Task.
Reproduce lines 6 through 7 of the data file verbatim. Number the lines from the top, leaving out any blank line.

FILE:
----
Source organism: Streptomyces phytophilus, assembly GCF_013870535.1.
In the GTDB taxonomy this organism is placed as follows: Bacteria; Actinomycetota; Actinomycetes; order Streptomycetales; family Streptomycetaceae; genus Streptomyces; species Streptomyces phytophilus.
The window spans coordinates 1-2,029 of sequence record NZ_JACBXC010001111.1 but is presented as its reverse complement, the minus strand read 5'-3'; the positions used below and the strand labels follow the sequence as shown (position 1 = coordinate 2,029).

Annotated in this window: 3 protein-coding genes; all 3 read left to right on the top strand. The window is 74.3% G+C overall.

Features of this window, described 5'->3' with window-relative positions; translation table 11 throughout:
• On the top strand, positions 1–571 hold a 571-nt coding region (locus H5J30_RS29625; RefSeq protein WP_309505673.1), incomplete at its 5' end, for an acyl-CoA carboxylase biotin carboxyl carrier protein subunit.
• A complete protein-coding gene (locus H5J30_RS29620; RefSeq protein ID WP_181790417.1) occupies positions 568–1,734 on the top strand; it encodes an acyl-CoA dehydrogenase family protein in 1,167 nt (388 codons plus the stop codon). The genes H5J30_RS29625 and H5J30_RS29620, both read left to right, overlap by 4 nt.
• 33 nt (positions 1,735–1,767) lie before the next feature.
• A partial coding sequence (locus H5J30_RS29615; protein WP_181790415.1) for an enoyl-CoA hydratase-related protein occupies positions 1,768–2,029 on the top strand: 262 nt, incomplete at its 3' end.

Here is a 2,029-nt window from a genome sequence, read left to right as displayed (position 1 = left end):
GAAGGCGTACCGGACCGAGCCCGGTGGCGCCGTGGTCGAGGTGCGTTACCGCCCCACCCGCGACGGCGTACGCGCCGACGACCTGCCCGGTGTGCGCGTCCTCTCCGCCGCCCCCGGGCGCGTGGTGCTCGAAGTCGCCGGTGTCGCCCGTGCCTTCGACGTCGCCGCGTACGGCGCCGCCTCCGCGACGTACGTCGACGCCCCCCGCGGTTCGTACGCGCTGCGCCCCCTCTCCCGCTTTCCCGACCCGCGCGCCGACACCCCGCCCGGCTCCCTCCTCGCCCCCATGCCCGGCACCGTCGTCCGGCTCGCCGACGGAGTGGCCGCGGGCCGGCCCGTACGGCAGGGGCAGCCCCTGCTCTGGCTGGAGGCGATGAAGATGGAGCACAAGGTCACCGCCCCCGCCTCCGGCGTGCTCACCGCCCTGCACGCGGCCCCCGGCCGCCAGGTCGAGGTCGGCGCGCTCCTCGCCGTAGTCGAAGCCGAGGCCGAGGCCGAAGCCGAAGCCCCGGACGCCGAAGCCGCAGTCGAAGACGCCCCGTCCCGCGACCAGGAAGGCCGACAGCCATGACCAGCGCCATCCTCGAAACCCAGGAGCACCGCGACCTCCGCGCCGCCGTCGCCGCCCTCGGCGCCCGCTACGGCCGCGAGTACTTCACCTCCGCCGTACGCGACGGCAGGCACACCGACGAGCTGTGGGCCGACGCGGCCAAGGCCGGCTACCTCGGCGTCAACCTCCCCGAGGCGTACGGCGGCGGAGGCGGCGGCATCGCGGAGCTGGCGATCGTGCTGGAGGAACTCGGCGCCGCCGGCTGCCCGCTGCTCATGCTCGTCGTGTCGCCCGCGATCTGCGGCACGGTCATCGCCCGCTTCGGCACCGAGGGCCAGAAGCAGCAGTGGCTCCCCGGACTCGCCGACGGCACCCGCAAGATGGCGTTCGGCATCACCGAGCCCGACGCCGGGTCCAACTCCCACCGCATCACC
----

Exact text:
• On the top strand, positions 1–571 hold a 571-nt coding region (locus H5J30_RS29625; RefSeq protein WP_309505673.1), incomplete at its 5' end, for an acyl-CoA carboxylase biotin carboxyl carrier protein subunit.
• A complete protein-coding gene (locus H5J30_RS29620; RefSeq protein ID WP_181790417.1) occupies positions 568–1,734 on the top strand; it encodes an acyl-CoA dehydrogenase family protein in 1,167 nt (388 codons plus the stop codon). The genes H5J30_RS29625 and H5J30_RS29620, both read left to right, overlap by 4 nt.